Raising the Minimum Wage Is a Slippery Slope

October 25, 2022

Taming inflation by attacking its fundamental causes could help the masses much more than increasing wages every few months.
Transport services across France hit a snag and the Eiffel tower remained closed as workers unions demand raising minimum wage to €2,000. Unions workers demonstrate for a pay rise on September 29, 2022 in Paris, France. Photo by Anadolu Images


o doubt, raising the minimum wage may provide relief to people in the short run. However, when they go shopping the next day, they may find out that everything has become pricier.

Most economists believe that there is at least some effect of increased wages on inflation, sometimes called wage-push inflation. This effect is more pronounced in a high inflation environment.

While the whole economy suffers from the unintended consequences of higher minimum wages, the more labor-intensive businesses like restaurants are more directly affected. These businesses are more reliant on human labor rather than machines. Higher wages mean higher costs of production, which translate into higher prices for ordinary customers.

Understandably, the wage-price spiral plunges the economy deeper into inflation, until further raises in minimum wages become meaningless.

High prices or unemployment?

Take Argentina, for example, where workers took out a mock funeral of minimum wages last month. The country’s average minimum wage is about $487, less than half the cost of basic groceries for a family of four, which is about $1,193. In other words, the minimum wage earner cannot support their family even for a month.

But with inflation for the current year in Argentina expected to reach about 95%, raising the minimum wage would perhaps just add more fuel to the fire. In fact, the prevailing inflation is at least partly a consequence of continuous upward revisions in minimum wage rates.

However, raising the minimum wage does not always directly result in higher prices—not every business can opt to pass on the costs to customers. Some businesses are forced to cut down the expenses instead. This means that if a factory has to double the wages per worker they may reduce the number of workers they hire, or perhaps even fire some, in order to maintain the overall cost of production. In other words, higher minimum wages can create unemployment.

Such pressures to absorb higher costs because of higher wages are especially conspicuous in the export sector. Export businesses face competition from around the world. But their competitors do not face the same increased costs of production. Wage laws vary from country to country. So, while the exporters in a high-minimum wage country incur higher costs, they don’t have the luxury to transfer it to their customers. Their customers are importers, shopping for the best deals they can get from around the world.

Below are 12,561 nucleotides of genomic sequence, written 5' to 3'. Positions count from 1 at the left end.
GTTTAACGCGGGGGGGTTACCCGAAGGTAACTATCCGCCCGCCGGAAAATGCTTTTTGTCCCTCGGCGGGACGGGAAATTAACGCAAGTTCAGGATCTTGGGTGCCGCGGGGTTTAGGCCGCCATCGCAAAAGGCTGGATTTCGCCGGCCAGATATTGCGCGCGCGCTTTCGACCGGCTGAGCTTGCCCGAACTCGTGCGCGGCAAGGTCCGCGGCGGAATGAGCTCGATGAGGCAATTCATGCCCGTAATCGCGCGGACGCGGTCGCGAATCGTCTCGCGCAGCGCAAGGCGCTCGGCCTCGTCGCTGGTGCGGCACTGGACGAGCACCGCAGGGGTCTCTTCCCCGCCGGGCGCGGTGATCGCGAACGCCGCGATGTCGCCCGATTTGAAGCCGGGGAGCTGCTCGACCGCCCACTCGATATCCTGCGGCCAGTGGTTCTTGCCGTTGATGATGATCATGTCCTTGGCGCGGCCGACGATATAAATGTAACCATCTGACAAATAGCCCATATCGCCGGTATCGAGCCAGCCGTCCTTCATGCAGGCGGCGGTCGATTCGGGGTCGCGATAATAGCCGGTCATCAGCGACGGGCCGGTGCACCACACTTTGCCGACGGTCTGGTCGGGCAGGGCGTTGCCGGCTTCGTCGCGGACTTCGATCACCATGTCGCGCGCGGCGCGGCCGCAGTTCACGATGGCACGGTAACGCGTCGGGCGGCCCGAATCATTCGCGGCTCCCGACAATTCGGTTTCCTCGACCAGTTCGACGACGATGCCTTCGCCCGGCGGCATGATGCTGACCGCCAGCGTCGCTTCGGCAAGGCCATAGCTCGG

The middle class is left worse off

Another effect of wage-push inflation is that the middle class is left worse off. A mandated raise in minimum wage may force businesses to pay their workers more, but generally there are no similar laws for the white-collar workers.

The wages of the middle class are slow to catch up with these spells of minimum wage-led inflation. Not only that, unprotected by law, the middle class may not be fully compensated even in the longer run—their wages may not catch up with inflation at all. This means that a well-meaning government, trying to ease the lives of the working class can inadvertently permanently dent middle class incomes.

If the effects of minimum wage on the middle-class sound grim, consider those who are employed in the informal economy. They comprise the working class that works off the books, which comprises some 2 billion people in the world. Because these businesses are either too remote or completely underground and the government is not able to enforce laws, the minimum wage law does not effectively apply to them. In fact, avoiding such cost-raising regulation as the minimum wage is the major reason these businesses stay fully or partially underground.

The workers employed in the informal sectors, in turn, are the neediest ones, not protected by law, and most vulnerable to exploitation. As shown by Hohberg and Lay (2015) in a study of the Indonesian economy, these workers may be left worse off and may not get a raise in wages like workers in the formal sector. This means that minimum wage laws perhaps help the formal sector workers at the cost of informal sector workers, who are left worse off in the face of inflation

Governments should address the underlying causes of inflation

In any case, in times of high inflation, sweeping laws such as raising the minimum wage may at first glance lessen the pain of the working classes but inevitably also raise the cost of doing business and push governments into printing money. This means ushering in a period of even higher inflation, higher unemployment, a middle-class squeeze, and further marginalization of the poorest of the poor.

Arguably, taming inflation by attacking its fundamental causes could help the masses much more than increasing wages every few months. This would involve a policy mix to restore monetary value of the currency: reigning in government spending, application of brakes by the central bank, stabilizing the exchange rate, and even direct measures to freeze prices.

The minimum wage is not the enemy. Yet, sometimes wage hikes just become a habit, reflecting the policymakers’ reluctance to address the deeper, underlying causes of inflation. This is when a raise of the minimum wage virtually loses its ability even to help people’s welfare, which is its original raison d’être.


Usman Masood is a member of the Social Sciences Faculty at Shaheed Zulfikar Ali Bhutto Institute of Science and Technology (SZABIST), Islamabad, and a PhD candidate at Ibn Haldun University, Istanbul. He tweets at @Masood_u